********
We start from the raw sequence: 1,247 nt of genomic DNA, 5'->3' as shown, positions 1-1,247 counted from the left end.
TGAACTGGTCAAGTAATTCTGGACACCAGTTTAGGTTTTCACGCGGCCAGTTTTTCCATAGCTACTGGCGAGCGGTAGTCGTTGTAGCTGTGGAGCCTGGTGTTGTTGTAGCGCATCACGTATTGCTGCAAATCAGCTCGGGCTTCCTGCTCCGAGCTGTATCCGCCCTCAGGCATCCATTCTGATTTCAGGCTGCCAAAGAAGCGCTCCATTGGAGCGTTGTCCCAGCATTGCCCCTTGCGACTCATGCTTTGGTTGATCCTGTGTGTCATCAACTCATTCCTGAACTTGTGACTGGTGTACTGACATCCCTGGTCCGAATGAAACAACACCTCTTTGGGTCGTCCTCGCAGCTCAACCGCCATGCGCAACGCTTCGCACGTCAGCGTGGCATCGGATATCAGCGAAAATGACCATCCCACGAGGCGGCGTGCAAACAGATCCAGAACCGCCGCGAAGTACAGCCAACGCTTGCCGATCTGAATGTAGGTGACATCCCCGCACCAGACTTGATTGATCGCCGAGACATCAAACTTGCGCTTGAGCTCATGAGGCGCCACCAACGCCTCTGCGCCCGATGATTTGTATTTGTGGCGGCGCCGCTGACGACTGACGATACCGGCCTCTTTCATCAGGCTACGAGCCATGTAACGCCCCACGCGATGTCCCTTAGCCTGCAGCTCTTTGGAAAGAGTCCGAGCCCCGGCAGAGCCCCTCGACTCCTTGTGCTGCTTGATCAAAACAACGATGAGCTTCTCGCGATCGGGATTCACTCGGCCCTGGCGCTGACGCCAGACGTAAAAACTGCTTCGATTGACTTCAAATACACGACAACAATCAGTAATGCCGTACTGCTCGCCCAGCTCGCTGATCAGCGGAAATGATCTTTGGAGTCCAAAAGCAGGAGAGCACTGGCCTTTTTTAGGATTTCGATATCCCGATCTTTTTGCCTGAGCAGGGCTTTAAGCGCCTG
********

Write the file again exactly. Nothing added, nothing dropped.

We start from the raw sequence: 1,247 nt of genomic DNA, 5'->3' as shown, positions 1-1,247 counted from the left end.
TGAACTGGTCAAGTAATTCTGGACACCAGTTTAGGTTTTCACGCGGCCAGTTTTTCCATAGCTACTGGCGAGCGGTAGTCGTTGTAGCTGTGGAGCCTGGTGTTGTTGTAGCGCATCACGTATTGCTGCAAATCAGCTCGGGCTTCCTGCTCCGAGCTGTATCCGCCCTCAGGCATCCATTCTGATTTCAGGCTGCCAAAGAAGCGCTCCATTGGAGCGTTGTCCCAGCATTGCCCCTTGCGACTCATGCTTTGGTTGATCCTGTGTGTCATCAACTCATTCCTGAACTTGTGACTGGTGTACTGACATCCCTGGTCCGAATGAAACAACACCTCTTTGGGTCGTCCTCGCAGCTCAACCGCCATGCGCAACGCTTCGCACGTCAGCGTGGCATCGGATATCAGCGAAAATGACCATCCCACGAGGCGGCGTGCAAACAGATCCAGAACCGCCGCGAAGTACAGCCAACGCTTGCCGATCTGAATGTAGGTGACATCCCCGCACCAGACTTGATTGATCGCCGAGACATCAAACTTGCGCTTGAGCTCATGAGGCGCCACCAACGCCTCTGCGCCCGATGATTTGTATTTGTGGCGGCGCCGCTGACGACTGACGATACCGGCCTCTTTCATCAGGCTACGAGCCATGTAACGCCCCACGCGATGTCCCTTAGCCTGCAGCTCTTTGGAAAGAGTCCGAGCCCCGGCAGAGCCCCTCGACTCCTTGTGCTGCTTGATCAAAACAACGATGAGCTTCTCGCGATCGGGATTCACTCGGCCCTGGCGCTGACGCCAGACGTAAAAACTGCTTCGATTGACTTCAAATACACGACAACAATCAGTAATGCCGTACTGCTCGCCCAGCTCGCTGATCAGCGGAAATGATCTTTGGAGTCCAAAAGCAGGAGAGCACTGGCCTTTTTTAGGATTTCGATATCCCGATCTTTTTGCCTGAGCAGGGCTTTAAGCGCCTG